The B.E.R.R.Y Study, which stands for Blueberries: Exciting Research Relevant to You, is one of the first large-scale human trials designed to specifically explore the question of antioxidants and their effect on cognitive abilities.
The study is being led by Carol L. Cheatham, PhD, a developmental cognitive neuroscientist and an assistant professor of Psychology at UNC Chapel Hill and the UNC Chapel Hill Nutrition Research Institute (NRI) at the NC Research Campus. Cheatham’s lab is recruiting 65 to 79 year olds who are just beginning to experience memory issues but are not diagnosed with Alzheimer’s disease or dementia. Anyone interested in enrolling or receiving additional information can visit www.cheathamlab.com.
In previous smaller-scale studies, some in humans and others in animal models, scientists have generated data suggesting that consuming antioxidants, like the anthocyanins in blueberries, can help age-related memory loss. Anthocyanins are the phytochemicals inside the blueberry responsible for the blue color and are associated with improved memory function as well as the prevention of some cancers and other diseases. Cheatham’s study aims to further define the link between anthocyanins and human cognition.
B.E.R.R.Y Study Details
Men and women who qualify for the study are first screened to determine their level of cognitive impairment using several standardized cognitive tests including the Montreal Cognitive Assessment and a digit-span memory test. Once accepted into the six-month B.E.R.R.Y study, participants answer dietary and demographic questions, have their weight and physical measurements taken and complete an IQ test. During monthly visits to the lab, Cheatham and her team then lead them through various cognitive tests. In one of the assessments, the participants wear a sensor net on their head that records their brain activity while they take computerized tests that measure their ability to remember pictures and analyze information.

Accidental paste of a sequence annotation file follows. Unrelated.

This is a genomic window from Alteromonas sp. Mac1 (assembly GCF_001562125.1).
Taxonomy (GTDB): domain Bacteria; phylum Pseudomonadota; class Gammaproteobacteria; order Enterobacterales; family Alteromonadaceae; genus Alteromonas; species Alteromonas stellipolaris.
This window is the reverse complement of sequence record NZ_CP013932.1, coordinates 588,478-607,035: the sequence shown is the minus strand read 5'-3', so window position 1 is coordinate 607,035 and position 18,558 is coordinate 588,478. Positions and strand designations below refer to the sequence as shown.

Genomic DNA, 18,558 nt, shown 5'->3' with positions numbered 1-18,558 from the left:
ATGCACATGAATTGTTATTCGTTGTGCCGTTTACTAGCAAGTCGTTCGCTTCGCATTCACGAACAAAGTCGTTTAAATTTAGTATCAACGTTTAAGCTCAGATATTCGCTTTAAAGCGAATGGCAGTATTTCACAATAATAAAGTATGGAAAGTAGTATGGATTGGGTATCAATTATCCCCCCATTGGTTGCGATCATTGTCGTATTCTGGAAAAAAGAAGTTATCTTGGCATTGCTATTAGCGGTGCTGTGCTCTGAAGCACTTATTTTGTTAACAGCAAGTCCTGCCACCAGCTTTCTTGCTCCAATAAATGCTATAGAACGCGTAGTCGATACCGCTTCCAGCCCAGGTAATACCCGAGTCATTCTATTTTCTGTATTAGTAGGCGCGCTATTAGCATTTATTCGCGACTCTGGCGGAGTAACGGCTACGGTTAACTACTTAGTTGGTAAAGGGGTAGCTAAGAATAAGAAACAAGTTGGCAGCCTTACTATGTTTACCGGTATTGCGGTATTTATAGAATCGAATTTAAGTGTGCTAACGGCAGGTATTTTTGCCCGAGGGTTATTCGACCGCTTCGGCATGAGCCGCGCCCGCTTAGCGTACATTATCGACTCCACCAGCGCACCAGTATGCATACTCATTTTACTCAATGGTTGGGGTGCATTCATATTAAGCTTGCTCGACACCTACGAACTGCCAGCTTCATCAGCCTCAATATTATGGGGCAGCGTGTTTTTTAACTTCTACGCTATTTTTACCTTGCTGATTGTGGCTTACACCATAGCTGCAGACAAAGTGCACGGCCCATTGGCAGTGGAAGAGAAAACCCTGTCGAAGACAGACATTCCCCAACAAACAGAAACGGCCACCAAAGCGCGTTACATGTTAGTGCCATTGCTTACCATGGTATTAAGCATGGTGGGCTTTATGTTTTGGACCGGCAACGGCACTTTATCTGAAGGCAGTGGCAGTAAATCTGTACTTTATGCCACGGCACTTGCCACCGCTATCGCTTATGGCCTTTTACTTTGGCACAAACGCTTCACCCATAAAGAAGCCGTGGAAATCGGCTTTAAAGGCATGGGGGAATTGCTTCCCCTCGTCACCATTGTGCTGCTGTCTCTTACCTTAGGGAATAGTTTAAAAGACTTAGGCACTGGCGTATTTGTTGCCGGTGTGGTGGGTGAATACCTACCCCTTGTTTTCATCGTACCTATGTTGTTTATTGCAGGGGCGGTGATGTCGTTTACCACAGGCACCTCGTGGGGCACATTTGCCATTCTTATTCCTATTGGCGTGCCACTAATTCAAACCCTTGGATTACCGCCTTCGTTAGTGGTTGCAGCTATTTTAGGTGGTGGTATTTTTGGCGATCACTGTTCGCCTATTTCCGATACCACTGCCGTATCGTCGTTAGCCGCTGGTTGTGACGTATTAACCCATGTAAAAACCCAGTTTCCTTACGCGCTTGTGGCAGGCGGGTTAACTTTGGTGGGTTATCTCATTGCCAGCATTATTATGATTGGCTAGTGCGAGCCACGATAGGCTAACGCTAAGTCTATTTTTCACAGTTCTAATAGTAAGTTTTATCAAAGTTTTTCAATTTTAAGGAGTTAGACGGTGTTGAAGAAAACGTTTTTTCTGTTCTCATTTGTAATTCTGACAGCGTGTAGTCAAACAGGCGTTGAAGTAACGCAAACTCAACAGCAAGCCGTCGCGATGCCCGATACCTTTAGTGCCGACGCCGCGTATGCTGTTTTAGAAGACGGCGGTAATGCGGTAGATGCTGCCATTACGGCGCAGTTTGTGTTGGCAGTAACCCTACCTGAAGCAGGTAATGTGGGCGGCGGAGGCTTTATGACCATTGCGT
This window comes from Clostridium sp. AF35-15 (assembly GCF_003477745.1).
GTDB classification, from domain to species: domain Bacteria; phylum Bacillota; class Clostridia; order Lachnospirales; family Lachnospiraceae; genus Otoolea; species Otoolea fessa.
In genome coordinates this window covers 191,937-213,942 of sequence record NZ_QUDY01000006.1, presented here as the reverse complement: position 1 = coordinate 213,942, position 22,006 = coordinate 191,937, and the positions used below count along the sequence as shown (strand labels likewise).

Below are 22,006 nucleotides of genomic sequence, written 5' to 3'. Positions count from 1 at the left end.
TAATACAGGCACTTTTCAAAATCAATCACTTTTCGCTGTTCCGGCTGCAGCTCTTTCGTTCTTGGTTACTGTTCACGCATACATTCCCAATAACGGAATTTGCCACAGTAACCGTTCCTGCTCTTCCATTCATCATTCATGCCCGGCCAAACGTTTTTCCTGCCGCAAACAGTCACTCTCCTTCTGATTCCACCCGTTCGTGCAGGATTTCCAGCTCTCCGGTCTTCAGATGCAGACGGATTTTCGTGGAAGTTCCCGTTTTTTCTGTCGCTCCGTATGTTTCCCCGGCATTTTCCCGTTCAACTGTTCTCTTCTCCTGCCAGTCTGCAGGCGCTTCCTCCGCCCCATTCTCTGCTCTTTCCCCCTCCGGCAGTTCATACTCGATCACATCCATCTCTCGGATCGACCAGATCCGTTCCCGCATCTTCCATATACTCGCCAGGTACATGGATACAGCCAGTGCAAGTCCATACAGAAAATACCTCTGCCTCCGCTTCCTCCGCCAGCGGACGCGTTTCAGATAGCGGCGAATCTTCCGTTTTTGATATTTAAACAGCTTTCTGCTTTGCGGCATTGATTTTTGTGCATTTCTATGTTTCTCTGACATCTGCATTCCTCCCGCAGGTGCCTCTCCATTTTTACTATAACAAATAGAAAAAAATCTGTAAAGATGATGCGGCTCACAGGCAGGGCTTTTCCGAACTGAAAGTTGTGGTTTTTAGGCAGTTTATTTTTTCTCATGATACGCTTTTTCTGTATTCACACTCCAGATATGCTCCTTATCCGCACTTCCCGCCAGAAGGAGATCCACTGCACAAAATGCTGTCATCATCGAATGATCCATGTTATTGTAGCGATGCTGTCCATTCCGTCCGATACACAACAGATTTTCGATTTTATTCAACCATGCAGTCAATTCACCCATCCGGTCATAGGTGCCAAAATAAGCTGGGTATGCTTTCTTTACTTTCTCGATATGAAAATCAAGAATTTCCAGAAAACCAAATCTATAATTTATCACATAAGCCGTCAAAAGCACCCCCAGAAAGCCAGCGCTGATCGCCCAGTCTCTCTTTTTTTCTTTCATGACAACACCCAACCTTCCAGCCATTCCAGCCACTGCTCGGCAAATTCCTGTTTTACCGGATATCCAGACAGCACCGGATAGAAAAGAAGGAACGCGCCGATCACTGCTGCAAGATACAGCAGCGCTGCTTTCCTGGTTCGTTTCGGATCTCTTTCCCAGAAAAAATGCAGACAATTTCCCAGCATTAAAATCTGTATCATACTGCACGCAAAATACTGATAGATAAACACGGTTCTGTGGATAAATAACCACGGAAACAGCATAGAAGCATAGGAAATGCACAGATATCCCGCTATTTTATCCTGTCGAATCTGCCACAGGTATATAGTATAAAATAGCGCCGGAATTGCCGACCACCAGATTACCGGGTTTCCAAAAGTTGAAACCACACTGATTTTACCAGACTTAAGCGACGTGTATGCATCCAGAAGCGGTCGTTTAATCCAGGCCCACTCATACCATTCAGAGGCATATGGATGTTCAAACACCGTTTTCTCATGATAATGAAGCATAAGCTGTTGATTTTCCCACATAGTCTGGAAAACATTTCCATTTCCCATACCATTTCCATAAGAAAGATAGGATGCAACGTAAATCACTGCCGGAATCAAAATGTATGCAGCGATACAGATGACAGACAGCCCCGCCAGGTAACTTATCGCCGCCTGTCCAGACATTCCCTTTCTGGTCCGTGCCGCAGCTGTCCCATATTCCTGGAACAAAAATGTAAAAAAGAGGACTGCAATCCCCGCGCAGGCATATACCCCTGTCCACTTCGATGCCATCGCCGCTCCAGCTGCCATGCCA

Participants are enrolled in one of three groups: one that adds a blueberry powder to their diet; a placebo group that adds a similar but non-blueberry powder to their diet; and a reference group followed throughout the study as a lifestyle baseline. At monthly visits, individuals in the study review their dietary intake and receive their next month’s supply of powder. At the end of the six months, they retake the initial cognitive tests. Comparing the first and final tests will provide Cheatham with data to determine if the ingestion of the blueberry powder affected the participants’ cognitive abilities. Through the study, Cheatham anticipates that new biomarkers and genetic components will be identified for future study.
Cheatham investigates the role of fatty acids and nutrients like choline, iron, and zinc on memory, attention and other cognitive abilities. Her usual subjects are infants, toddlers and young children. She has developed behavioral and electrophysiological approaches to facilitate research with such young subjects and their families. The B.E.R.R.Y Study marks an expansion of her research focus to include older adults.
Some of her most recent study findings established a link between a mother’s genotype and her baby’s cognitive ability. Cheatham and her research team worked with breastfeeding mothers and looked specifically at the effects of a GG genotype, which cannot use plant fatty acids like LNA to make an animal fatty acid called DHA. DHA is linked to the functioning of memory and the hippocampus in the brain. The infants from the mothers with the GG genotype, who had lower DHA levels in their milk, showed less recognition memory development than other infants in the study. With toddlers, Cheatham looked again at children from mothers with the GG genotype and found that supplementing their diet with fatty acids like flaxseed oil helped improve their memory performance.
The B.E.R.R.Y Study allows her to contribute a new level of understanding and scientific discovery to the effect of nutrition on cognition furthering the NRI’s mission to personalize nutrition.